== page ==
Billionaire Koch settles suit over fake wine

NEW YORK (Reuters) - In a long-running campaign against fake vintage wine, billionaire oenophile William Koch has settled a lawsuit worth millions of dollars against New York wine retailer Acker, Merrall & Condit.

The case, first filed in 2008 and settled Tuesday in New York State Supreme Court, alleged the retailer sold 216 bottles of counterfeit wine at auction in 2005 and 2006. The suit said Koch paid a total of $2,121,583.

Koch was asking for $4.2 million, plus punitive damages, for deceptive business practices and false advertising. The settlement terms were not disclosed, but a spokesman for Koch said the figure was “substantial.”

“Acker is extremely pleased that its litigation with Mr. Koch has been settled and discontinued,” the company said in a statement.

Koch’s crusade, which began back in 2005 with suspicions about bottles of wine purported to have belonged to U.S. President Thomas Jefferson, has led to several lawsuits against wine dealers and collectors.

“He does not like to be cheated,” spokesman Brad Goldstein said.

Koch, 74, is the founder of Oxbow Energy group. He is the brother of conservative political activists, Charles and David Koch. Forbes estimates his net worth at $4 billion.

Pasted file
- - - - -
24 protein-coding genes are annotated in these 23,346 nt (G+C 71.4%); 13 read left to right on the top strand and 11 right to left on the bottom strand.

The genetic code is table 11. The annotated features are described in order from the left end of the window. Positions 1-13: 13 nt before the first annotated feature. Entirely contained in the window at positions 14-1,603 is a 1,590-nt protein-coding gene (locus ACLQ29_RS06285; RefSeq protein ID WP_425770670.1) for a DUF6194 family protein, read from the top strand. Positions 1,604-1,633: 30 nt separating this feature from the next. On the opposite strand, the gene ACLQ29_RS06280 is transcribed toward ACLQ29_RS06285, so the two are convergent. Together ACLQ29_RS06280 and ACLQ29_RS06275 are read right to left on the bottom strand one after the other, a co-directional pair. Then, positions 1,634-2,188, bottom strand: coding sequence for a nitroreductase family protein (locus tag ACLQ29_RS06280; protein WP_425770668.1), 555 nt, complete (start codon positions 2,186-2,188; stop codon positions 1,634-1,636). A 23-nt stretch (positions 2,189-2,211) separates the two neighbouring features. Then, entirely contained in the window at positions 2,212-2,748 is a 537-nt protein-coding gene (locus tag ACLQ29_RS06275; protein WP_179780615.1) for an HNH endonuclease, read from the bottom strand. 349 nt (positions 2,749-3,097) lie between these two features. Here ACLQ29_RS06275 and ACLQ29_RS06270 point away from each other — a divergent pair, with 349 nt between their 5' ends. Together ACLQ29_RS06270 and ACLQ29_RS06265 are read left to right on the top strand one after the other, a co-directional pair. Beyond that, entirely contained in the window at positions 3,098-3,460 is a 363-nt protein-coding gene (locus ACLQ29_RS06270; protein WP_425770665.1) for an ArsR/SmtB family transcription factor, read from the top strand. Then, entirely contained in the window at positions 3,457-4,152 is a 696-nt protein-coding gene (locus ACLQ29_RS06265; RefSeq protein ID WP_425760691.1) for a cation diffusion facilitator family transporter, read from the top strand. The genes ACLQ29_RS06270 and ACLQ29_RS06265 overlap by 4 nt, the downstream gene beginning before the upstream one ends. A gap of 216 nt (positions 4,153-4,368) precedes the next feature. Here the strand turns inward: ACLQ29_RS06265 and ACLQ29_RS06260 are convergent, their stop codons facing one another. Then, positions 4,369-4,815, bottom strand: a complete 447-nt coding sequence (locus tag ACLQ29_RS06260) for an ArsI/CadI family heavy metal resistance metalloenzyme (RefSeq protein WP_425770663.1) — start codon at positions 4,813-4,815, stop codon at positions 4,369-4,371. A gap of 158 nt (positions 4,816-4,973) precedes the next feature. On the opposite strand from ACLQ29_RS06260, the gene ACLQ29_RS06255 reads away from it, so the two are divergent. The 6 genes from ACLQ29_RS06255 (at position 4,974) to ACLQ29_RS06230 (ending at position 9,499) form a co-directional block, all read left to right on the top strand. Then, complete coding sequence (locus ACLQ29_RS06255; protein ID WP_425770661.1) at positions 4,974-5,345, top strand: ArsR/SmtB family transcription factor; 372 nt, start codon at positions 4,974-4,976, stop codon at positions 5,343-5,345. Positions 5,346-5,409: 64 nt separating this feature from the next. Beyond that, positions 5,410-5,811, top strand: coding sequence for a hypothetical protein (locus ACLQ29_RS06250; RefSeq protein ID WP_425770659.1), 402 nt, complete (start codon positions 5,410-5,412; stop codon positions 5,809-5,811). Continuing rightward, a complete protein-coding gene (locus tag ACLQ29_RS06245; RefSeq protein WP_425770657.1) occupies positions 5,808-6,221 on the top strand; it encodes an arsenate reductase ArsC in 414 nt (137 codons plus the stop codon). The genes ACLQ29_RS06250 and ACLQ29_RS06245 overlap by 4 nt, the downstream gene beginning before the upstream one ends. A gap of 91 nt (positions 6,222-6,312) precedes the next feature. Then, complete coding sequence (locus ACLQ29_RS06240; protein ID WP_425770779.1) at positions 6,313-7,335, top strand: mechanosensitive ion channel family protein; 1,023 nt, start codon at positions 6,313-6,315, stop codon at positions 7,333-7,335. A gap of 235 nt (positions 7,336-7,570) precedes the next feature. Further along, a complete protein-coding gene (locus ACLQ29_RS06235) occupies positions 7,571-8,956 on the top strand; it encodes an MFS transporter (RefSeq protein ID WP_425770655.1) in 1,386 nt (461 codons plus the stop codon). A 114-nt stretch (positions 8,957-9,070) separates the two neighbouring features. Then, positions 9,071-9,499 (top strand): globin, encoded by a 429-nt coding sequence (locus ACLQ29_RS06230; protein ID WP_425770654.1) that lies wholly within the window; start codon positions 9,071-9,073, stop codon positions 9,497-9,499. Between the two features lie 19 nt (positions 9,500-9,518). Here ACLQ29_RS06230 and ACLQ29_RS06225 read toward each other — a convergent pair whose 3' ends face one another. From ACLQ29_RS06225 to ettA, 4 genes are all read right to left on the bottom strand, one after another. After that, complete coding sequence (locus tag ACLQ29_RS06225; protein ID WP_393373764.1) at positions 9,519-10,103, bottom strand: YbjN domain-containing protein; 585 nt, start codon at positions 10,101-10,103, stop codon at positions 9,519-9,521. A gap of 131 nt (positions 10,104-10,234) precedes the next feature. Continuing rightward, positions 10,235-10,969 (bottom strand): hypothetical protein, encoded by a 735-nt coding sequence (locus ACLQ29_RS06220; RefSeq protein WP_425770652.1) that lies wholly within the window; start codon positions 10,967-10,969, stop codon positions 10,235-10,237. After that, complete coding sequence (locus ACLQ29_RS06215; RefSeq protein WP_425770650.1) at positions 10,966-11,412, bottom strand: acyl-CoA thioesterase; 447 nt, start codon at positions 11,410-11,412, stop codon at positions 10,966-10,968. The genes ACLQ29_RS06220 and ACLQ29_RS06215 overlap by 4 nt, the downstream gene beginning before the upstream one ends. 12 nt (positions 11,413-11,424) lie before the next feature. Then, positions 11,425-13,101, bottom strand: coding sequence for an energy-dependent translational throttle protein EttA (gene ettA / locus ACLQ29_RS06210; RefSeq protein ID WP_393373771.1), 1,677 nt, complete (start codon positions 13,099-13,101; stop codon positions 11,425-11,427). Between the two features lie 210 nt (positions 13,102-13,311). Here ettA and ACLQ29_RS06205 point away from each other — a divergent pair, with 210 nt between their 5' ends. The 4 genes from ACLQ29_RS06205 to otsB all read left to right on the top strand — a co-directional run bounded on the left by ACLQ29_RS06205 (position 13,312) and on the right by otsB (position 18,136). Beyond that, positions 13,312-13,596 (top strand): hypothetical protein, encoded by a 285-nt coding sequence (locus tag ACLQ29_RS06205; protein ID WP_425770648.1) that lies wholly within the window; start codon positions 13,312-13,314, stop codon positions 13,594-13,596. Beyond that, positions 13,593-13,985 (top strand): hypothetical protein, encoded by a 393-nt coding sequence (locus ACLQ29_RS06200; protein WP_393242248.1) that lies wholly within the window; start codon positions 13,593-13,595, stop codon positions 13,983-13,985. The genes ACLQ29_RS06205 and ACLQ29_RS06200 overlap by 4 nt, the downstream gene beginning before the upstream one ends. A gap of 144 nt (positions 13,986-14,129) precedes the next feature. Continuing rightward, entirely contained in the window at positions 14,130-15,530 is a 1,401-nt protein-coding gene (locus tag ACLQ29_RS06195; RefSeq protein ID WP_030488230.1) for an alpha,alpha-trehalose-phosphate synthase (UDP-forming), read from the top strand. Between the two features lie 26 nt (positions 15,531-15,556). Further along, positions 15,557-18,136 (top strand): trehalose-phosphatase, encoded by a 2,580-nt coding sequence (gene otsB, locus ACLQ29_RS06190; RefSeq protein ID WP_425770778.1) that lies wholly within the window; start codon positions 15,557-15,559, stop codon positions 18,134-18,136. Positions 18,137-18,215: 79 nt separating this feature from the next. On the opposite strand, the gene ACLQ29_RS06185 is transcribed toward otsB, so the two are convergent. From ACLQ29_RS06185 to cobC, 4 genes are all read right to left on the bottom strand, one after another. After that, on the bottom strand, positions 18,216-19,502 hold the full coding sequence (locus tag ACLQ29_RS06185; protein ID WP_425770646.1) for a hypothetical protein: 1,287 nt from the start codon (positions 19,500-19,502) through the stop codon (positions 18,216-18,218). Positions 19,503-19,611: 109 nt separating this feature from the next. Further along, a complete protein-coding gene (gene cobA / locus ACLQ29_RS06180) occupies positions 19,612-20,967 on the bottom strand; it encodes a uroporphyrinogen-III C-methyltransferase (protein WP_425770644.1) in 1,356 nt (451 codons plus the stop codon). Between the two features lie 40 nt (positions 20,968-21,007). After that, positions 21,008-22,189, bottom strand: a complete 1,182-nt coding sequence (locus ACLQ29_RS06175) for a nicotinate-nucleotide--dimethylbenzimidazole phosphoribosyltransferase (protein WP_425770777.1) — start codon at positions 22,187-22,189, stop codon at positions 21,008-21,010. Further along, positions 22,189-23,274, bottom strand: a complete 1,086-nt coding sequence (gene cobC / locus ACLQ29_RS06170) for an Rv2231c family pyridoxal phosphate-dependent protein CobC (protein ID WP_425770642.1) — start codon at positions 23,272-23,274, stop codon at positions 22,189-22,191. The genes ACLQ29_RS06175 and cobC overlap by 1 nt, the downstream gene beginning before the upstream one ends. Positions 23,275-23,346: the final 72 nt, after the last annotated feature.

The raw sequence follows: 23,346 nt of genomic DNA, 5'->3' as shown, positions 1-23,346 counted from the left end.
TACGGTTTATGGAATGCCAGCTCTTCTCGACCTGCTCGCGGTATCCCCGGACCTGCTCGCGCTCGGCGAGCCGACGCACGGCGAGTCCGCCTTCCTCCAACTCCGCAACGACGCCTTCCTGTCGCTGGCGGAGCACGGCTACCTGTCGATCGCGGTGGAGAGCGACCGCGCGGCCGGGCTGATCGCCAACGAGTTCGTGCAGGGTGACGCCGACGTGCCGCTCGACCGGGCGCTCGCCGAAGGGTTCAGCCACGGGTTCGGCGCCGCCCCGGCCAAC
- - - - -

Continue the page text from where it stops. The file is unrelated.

In a statement, Koch said he was shining a light on a “dark industry.” As a result of the litigation, “consumers will now have more protection from unscrupulous collectors,” he said.

Acker, Merrall & Condit, which also holds wine auctions, must now permit returns of suspect or counterfeit wines, the statement said. It will also authenticate all wine with vintages of 1969 or earlier.

A company representative was not immediately available for comment.

Koch has racked up several victories in court. Last year he won a fake-Bordeaux case against Silicon Valley entrepreneur Eric Greenberg, for which a judge also awarded more than $700,000 in punitive damages.

Koch also sued and testified against Rudy Kurniawan, a debonair Indonesian who was found guilty of fraud by a federal jury last December for selling counterfeit wines. Kurniawan is set to be sentenced next week.

In the 2005 case, Koch won against wine dealer Hardy Rodenstock, who sold him the counterfeit Jefferson bottles, according to the statement. Two men were even found to have engraved Jefferson’s initials on the bottles.

Editing by Ted Botha and Bernadette Baum